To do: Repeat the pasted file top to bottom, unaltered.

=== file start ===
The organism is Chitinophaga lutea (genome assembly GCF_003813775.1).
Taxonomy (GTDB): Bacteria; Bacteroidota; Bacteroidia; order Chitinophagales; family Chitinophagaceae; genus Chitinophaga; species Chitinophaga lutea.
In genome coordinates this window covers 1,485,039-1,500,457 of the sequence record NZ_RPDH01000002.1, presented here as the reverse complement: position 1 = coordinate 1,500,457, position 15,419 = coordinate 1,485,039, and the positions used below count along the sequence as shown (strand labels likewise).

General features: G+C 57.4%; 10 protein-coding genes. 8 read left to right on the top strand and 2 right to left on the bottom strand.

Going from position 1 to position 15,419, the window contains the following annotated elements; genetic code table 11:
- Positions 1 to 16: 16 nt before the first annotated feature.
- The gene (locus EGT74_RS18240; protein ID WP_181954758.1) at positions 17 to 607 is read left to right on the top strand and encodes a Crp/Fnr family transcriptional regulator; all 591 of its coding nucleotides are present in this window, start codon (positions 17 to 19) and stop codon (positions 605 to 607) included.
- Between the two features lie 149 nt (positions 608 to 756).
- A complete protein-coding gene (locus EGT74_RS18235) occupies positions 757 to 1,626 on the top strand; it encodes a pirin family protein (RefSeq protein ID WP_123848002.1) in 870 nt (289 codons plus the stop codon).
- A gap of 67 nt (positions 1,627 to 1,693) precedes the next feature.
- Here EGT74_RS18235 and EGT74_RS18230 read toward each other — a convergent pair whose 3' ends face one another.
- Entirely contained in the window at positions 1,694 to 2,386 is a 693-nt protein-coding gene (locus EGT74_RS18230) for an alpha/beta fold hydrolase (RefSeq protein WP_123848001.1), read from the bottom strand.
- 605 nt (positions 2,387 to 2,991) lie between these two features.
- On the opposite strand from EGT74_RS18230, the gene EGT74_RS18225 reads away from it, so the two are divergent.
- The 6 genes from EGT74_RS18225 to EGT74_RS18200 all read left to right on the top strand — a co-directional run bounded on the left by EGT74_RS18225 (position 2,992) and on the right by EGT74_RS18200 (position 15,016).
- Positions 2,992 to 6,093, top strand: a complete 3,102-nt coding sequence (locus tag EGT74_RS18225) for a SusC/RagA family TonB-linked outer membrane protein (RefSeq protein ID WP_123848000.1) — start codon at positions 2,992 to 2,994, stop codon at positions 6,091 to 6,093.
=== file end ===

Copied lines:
The organism is Chitinophaga lutea (genome assembly GCF_003813775.1).
Taxonomy (GTDB): Bacteria; Bacteroidota; Bacteroidia; order Chitinophagales; family Chitinophagaceae; genus Chitinophaga; species Chitinophaga lutea.
In genome coordinates this window covers 1,485,039-1,500,457 of the sequence record NZ_RPDH01000002.1, presented here as the reverse complement: position 1 = coordinate 1,500,457, position 15,419 = coordinate 1,485,039, and the positions used below count along the sequence as shown (strand labels likewise).

General features: G+C 57.4%; 10 protein-coding genes. 8 read left to right on the top strand and 2 right to left on the bottom strand.

Going from position 1 to position 15,419, the window contains the following annotated elements; genetic code table 11:
- Positions 1 to 16: 16 nt before the first annotated feature.
- The gene (locus EGT74_RS18240; protein ID WP_181954758.1) at positions 17 to 607 is read left to right on the top strand and encodes a Crp/Fnr family transcriptional regulator; all 591 of its coding nucleotides are present in this window, start codon (positions 17 to 19) and stop codon (positions 605 to 607) included.
- Between the two features lie 149 nt (positions 608 to 756).
- A complete protein-coding gene (locus EGT74_RS18235) occupies positions 757 to 1,626 on the top strand; it encodes a pirin family protein (RefSeq protein ID WP_123848002.1) in 870 nt (289 codons plus the stop codon).
- A gap of 67 nt (positions 1,627 to 1,693) precedes the next feature.
- Here EGT74_RS18235 and EGT74_RS18230 read toward each other — a convergent pair whose 3' ends face one another.
- Entirely contained in the window at positions 1,694 to 2,386 is a 693-nt protein-coding gene (locus EGT74_RS18230) for an alpha/beta fold hydrolase (RefSeq protein WP_123848001.1), read from the bottom strand.
- 605 nt (positions 2,387 to 2,991) lie between these two features.
- On the opposite strand from EGT74_RS18230, the gene EGT74_RS18225 reads away from it, so the two are divergent.
- The 6 genes from EGT74_RS18225 to EGT74_RS18200 all read left to right on the top strand — a co-directional run bounded on the left by EGT74_RS18225 (position 2,992) and on the right by EGT74_RS18200 (position 15,016).
- Positions 2,992 to 6,093, top strand: a complete 3,102-nt coding sequence (locus tag EGT74_RS18225) for a SusC/RagA family TonB-linked outer membrane protein (RefSeq protein ID WP_123848000.1) — start codon at positions 2,992 to 2,994, stop codon at positions 6,091 to 6,093.